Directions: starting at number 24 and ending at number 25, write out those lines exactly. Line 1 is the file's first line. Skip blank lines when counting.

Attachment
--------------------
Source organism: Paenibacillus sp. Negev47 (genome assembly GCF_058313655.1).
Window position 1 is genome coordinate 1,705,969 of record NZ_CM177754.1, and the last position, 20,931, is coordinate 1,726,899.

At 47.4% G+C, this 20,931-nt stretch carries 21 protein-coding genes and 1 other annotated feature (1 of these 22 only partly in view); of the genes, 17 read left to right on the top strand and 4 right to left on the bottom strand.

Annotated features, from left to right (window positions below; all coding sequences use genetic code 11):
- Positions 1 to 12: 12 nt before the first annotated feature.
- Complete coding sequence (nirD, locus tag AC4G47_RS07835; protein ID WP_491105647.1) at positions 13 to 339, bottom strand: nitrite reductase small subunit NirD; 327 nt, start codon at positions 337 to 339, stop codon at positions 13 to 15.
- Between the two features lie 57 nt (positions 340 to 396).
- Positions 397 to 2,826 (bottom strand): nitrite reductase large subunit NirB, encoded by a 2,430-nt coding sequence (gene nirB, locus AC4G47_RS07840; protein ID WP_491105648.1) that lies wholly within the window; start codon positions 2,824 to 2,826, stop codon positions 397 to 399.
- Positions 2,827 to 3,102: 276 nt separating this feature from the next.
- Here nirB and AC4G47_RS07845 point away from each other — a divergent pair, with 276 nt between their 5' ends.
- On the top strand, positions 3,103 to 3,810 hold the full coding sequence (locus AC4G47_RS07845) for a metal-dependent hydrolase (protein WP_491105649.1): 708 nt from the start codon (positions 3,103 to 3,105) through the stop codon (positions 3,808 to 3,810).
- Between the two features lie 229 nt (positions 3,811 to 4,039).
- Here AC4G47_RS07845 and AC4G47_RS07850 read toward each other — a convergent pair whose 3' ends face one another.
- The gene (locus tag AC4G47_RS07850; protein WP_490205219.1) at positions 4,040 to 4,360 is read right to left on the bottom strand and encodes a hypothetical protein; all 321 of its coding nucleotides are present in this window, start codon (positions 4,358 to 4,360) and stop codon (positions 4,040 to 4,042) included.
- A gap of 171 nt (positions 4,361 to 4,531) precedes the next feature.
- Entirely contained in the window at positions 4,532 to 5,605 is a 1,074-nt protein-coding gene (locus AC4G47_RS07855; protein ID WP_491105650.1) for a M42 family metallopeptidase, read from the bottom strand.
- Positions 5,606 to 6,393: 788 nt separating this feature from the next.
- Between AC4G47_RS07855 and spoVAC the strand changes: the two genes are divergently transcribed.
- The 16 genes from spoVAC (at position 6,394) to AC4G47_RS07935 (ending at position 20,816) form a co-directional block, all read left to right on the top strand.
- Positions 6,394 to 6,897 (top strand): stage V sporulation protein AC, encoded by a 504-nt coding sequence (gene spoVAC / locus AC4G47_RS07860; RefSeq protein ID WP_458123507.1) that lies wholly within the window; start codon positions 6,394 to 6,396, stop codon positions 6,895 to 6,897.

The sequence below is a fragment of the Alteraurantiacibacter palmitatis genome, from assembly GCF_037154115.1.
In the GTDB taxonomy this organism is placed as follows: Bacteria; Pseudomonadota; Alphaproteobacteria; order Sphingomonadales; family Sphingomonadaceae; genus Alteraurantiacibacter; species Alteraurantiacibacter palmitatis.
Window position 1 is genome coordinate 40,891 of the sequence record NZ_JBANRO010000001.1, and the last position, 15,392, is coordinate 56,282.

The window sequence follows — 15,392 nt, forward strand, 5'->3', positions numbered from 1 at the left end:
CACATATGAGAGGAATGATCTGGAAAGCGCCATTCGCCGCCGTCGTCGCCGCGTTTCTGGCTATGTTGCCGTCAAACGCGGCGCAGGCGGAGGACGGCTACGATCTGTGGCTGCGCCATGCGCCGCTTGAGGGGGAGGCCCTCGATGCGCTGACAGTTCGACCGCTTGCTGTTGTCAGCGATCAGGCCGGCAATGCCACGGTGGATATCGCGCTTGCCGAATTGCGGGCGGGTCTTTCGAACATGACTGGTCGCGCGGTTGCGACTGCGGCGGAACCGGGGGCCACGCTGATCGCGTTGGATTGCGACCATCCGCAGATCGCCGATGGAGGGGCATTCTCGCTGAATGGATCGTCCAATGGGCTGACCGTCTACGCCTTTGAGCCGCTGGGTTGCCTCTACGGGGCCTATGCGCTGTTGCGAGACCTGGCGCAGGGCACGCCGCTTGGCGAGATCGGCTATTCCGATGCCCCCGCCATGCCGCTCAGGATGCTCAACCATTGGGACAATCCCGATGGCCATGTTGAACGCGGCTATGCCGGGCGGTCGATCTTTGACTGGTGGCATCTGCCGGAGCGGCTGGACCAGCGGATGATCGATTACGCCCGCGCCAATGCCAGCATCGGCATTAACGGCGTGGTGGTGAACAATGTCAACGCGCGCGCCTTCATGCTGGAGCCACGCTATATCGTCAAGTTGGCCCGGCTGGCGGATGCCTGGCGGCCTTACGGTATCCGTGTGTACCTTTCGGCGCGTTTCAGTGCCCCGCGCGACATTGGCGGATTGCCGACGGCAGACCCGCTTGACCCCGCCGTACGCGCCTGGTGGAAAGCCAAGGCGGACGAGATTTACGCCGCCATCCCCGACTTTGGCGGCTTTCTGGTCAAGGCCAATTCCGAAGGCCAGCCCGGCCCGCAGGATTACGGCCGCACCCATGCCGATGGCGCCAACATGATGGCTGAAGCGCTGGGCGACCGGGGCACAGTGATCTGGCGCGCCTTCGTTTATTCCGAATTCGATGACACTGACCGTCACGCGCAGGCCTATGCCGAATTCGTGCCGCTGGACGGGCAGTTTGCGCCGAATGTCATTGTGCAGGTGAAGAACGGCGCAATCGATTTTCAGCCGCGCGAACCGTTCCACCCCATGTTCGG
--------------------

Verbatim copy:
The window sequence follows — 15,392 nt, forward strand, 5'->3', positions numbered from 1 at the left end:
CACATATGAGAGGAATGATCTGGAAAGCGCCATTCGCCGCCGTCGTCGCCGCGTTTCTGGCTATGTTGCCGTCAAACGCGGCGCAGGCGGAGGACGGCTACGATCTGTGGCTGCGCCATGCGCCGCTTGAGGGGGAGGCCCTCGATGCGCTGACAGTTCGACCGCTTGCTGTTGTCAGCGATCAGGCCGGCAATGCCACGGTGGATATCGCGCTTGCCGAATTGCGGGCGGGTCTTTCGAACATGACTGGTCGCGCGGTTGCGACTGCGGCGGAACCGGGGGCCACGCTGATCGCGTTGGATTGCGACCATCCGCAGATCGCCGATGGAGGGGCATTCTCGCTGAATGGATCGTCCAATGGGCTGACCGTCTACGCCTTTGAGCCGCTGGGTTGCCTCTACGGGGCCTATGCGCTGTTGCGAGACCTGGCGCAGGGCACGCCGCTTGGCGAGATCGGCTATTCCGATGCCCCCGCCATGCCGCTCAGGATGCTCAACCATTGGGACAATCCCGATGGCCATGTTGAACGCGGCTATGCCGGGCGGTCGATCTTTGACTGGTGGCATCTGCCGGAGCGGCTGGACCAGCGGATGATCGATTACGCCCGCGCCAATGCCAGCATCGGCATTAACGGCGTGGTGGTGAACAATGTCAACGCGCGCGCCTTCATGCTGGAGCCACGCTATATCGTCAAGTTGGCCCGGCTGGCGGATGCCTGGCGGCCTTACGGTATCCGTGTGTACCTTTCGGCGCGTTTCAGTGCCCCGCGCGACATTGGCGGATTGCCGACGGCAGACCCGCTTGACCCCGCCGTACGCGCCTGGTGGAAAGCCAAGGCGGACGAGATTTACGCCGCCATCCCCGACTTTGGCGGCTTTCTGGTCAAGGCCAATTCCGAAGGCCAGCCCGGCCCGCAGGATTACGGCCGCACCCATGCCGATGGCGCCAACATGATGGCTGAAGCGCTGGGCGACCGGGGCACAGTGATCTGGCGCGCCTTCGTTTATTCCGAATTCGATGACACTGACCGTCACGCGCAGGCCTATGCCGAATTCGTGCCGCTGGACGGGCAGTTTGCGCCGAATGTCATTGTGCAGGTGAAGAACGGCGCAATCGATTTTCAGCCGCGCGAACCGTTCCACCCCATGTTCGG